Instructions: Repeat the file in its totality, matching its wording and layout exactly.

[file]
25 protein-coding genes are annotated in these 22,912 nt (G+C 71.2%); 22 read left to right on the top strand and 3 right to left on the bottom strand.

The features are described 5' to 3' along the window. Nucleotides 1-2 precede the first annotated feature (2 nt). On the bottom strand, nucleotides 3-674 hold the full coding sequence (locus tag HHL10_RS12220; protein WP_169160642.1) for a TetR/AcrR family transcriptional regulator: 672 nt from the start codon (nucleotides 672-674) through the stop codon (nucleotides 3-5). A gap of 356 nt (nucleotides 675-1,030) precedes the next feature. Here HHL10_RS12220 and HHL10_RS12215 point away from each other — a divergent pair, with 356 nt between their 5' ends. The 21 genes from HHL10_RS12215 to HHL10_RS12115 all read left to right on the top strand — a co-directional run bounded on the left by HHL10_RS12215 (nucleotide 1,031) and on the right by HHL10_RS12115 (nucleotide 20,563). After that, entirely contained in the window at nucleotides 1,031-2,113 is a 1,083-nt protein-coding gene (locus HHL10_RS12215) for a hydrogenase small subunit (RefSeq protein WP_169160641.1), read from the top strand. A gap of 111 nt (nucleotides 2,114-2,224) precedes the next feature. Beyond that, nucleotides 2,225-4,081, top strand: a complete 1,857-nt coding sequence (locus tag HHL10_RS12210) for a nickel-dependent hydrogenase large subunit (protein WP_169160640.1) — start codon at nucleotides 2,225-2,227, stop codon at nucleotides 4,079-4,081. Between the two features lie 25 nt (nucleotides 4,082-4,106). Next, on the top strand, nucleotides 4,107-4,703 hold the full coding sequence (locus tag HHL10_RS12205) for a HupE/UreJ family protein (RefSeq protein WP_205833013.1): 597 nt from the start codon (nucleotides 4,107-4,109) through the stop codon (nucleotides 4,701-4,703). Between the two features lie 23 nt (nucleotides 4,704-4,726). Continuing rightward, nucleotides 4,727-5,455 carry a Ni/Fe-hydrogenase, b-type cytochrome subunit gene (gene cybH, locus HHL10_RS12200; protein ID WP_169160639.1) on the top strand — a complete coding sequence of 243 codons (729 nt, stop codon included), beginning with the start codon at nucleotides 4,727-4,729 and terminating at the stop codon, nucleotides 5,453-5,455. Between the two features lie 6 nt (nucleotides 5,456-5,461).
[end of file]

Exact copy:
25 protein-coding genes are annotated in these 22,912 nt (G+C 71.2%); 22 read left to right on the top strand and 3 right to left on the bottom strand.

The features are described 5' to 3' along the window. Nucleotides 1-2 precede the first annotated feature (2 nt). On the bottom strand, nucleotides 3-674 hold the full coding sequence (locus tag HHL10_RS12220; protein WP_169160642.1) for a TetR/AcrR family transcriptional regulator: 672 nt from the start codon (nucleotides 672-674) through the stop codon (nucleotides 3-5). A gap of 356 nt (nucleotides 675-1,030) precedes the next feature. Here HHL10_RS12220 and HHL10_RS12215 point away from each other — a divergent pair, with 356 nt between their 5' ends. The 21 genes from HHL10_RS12215 to HHL10_RS12115 all read left to right on the top strand — a co-directional run bounded on the left by HHL10_RS12215 (nucleotide 1,031) and on the right by HHL10_RS12115 (nucleotide 20,563). After that, entirely contained in the window at nucleotides 1,031-2,113 is a 1,083-nt protein-coding gene (locus HHL10_RS12215) for a hydrogenase small subunit (RefSeq protein WP_169160641.1), read from the top strand. A gap of 111 nt (nucleotides 2,114-2,224) precedes the next feature. Beyond that, nucleotides 2,225-4,081, top strand: a complete 1,857-nt coding sequence (locus tag HHL10_RS12210) for a nickel-dependent hydrogenase large subunit (protein WP_169160640.1) — start codon at nucleotides 2,225-2,227, stop codon at nucleotides 4,079-4,081. Between the two features lie 25 nt (nucleotides 4,082-4,106). Next, on the top strand, nucleotides 4,107-4,703 hold the full coding sequence (locus tag HHL10_RS12205) for a HupE/UreJ family protein (RefSeq protein WP_205833013.1): 597 nt from the start codon (nucleotides 4,107-4,109) through the stop codon (nucleotides 4,701-4,703). Between the two features lie 23 nt (nucleotides 4,704-4,726). Continuing rightward, nucleotides 4,727-5,455 carry a Ni/Fe-hydrogenase, b-type cytochrome subunit gene (gene cybH, locus HHL10_RS12200; protein ID WP_169160639.1) on the top strand — a complete coding sequence of 243 codons (729 nt, stop codon included), beginning with the start codon at nucleotides 4,727-4,729 and terminating at the stop codon, nucleotides 5,453-5,455. Between the two features lie 6 nt (nucleotides 5,456-5,461).